Interested in DNA testing? Genetic genealogist Diahan Southard answers the most frequently asked and most timely questions regarding this popular trend.
On any given day, Diahan Southard does the same things many other Latter-day Saint moms do. She helps her kids with homework. She serves in her church calling and tries to be a good neighbor. But when it comes to her work, Southard does something a little more unusual: she helps people rebuild their family trees using their DNA.
Southard is a genetic genealogist. Trained in microbiology at Brigham Young University nearly 20 years ago, she was an early employee of the Sorenson Molecular Genealogy Foundation, which also had its origins at BYU. She helped the Foundation in its pioneering efforts to create a database that would correlate people’s genes and their genealogy.
It would be many years before this kind of DNA database became widely used and accessible on websites such as ancestry.com and myheritage.com. In the interim, Southard married, had three children—and solved a mystery on her own family tree. Her mother is adopted, and Southard helped her identify her biological mother and learn about her family’s origins in a German-speaking Russian community that settled North Dakota. Southard even helped her mother connect with her half-siblings—an experience that culminated in a large family reunion and has resulted in lasting, meaningful relationships.
But this kind of happy DNA story doesn’t happen for everyone, as Southard well knows from years of helping her clients explore their roots. Even so, many DNA tests eventually lead to meaningful discoveries and answered questions.
Speaking of questions, Southard gets a lot of them. Here she answers some of the most frequent and timely questions she hears at genealogy events around the world.
1. What might DNA testing tell me?
DNA testing for family history can do two things. First, it reveals where your family may have come from in the past few hundred years: that ethnicity pie chart. Second and much more importantly, DNA tests connect you with biological relatives. These DNA matches can help you fill in blank spots on your family tree—sometimes even blank spots a few generations back.
2. How accurate are those ethnicity results?
Ethnicity results are the most popular feature of DNA testing. However, they’re also the weakest part of the test, scientifically speaking. The good news is that ethnicity results are gradually getting more accurate and more specific. These changes sometimes cause confusion, though.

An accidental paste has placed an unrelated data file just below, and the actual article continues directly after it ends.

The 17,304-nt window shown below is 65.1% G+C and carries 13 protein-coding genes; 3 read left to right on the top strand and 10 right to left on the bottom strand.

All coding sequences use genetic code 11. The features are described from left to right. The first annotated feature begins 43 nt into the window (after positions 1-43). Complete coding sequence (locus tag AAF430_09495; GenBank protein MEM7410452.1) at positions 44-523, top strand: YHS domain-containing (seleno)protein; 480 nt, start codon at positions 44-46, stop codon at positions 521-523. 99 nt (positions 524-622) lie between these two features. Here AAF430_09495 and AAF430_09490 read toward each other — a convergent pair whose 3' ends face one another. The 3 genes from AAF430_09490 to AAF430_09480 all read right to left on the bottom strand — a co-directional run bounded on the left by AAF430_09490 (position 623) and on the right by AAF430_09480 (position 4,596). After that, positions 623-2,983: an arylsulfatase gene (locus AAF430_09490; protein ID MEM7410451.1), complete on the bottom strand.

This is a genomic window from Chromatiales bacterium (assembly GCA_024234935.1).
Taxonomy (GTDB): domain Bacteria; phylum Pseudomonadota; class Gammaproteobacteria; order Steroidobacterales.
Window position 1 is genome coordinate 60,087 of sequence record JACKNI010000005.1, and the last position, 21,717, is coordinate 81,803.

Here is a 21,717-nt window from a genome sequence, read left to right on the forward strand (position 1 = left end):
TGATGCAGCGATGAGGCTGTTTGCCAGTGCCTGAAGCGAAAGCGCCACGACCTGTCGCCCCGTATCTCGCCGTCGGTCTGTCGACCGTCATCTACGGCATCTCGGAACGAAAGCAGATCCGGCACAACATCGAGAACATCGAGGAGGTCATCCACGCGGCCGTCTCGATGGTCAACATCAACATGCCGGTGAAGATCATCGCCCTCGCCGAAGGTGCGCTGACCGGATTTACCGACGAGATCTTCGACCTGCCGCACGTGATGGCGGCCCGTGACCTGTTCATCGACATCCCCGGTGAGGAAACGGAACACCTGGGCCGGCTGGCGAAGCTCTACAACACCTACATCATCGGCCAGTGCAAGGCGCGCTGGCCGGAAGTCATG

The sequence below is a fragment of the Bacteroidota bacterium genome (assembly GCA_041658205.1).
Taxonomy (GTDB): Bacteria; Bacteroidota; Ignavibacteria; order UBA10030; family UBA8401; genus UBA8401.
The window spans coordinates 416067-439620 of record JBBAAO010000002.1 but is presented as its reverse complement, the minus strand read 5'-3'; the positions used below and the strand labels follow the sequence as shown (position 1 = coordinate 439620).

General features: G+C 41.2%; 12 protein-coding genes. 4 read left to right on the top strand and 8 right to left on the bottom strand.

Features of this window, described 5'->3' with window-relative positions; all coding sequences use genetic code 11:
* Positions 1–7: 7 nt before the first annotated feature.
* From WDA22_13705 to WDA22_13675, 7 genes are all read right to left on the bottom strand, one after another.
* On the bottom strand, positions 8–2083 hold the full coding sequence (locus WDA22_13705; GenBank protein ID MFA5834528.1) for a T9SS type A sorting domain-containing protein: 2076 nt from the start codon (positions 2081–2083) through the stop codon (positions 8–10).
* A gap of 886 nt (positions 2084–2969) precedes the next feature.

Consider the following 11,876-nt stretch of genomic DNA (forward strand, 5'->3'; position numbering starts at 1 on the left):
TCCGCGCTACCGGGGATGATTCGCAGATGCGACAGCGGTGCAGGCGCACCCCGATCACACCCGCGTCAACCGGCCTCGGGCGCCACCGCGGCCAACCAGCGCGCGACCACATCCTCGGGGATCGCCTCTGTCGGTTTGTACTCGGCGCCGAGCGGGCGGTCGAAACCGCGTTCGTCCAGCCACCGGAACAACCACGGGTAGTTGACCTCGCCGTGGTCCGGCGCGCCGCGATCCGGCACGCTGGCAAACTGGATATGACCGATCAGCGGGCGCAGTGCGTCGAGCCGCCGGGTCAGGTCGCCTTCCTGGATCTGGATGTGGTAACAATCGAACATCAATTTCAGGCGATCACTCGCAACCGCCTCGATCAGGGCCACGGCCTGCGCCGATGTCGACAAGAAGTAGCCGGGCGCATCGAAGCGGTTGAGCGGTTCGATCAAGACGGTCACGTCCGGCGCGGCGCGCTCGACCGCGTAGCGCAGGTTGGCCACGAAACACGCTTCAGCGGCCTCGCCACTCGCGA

Let’s say your ethnicity results initially showed your dominant ethnicity as 37% Scandinavian. Now the very same testing company says you have predominantly British Isles origins, and your Scandinavian percentage has been reduced to 14% Norwegian and 2% Swedish. How is this possible? The places your ancestors came from have not changed!
Those pretty pie charts and percentages are based on the reference populations your testing company uses to define what “Scandinavian” means (or Italian or Nigerian or hundreds of other categories). Initially, reference populations didn’t include enough data from all over the world to be sufficiently accurate and specific. But in the more than 10 years since DNA testing appeared, many updates have been made. More populations are represented in larger numbers, and refinements have been made to the math used to calculate ethnicity percentages. So that general “Scandinavian,” which may have had some intermingling with the neighboring British Isles, is now reduced to the more specific Norwegian and Swedish categories, and the British Isles heritage can be teased apart from it.
3. Then what meaning does DNA ethnicity have?
Some people find it emotionally meaningful to discover something about their ethnic heritage, even if the accuracy is still iffy. Some people grow up knowing nothing about where their families came from. Others only know about the origins of one or two branches, say, from Germany. They don’t know they also have Basque or Jewish roots.
Occasionally, ethnicity results can help you with genealogical research. First of all, they might inspire you to go find out who that Basque or Jewish ancestor was! Sometimes they’ll help you figure out whether one of your DNA matches is on your dad’s side or your mom’s side. At AncestryDNA, you can even learn about recent migrations in your family that may affect how you are researching a particular line.
Recently, critics have complained that DNA ethnicity percentages reinforce negative ideas about race and may perpetuate racism. My experience is that DNA tests often reveal new ethnicities that cause people to rethink their old prejudices. Just remember that DNA ethnicity is less about “race” and more about their geographic origins (and occasionally cultural origins, such as Jewish). Such information is neutral: it’s history. It’s how you use that information that matters. So use it to reinforce a positive sense of family heritage and belonging, not the negative kind of “clannishness” that causes cultural divides and racist thinking.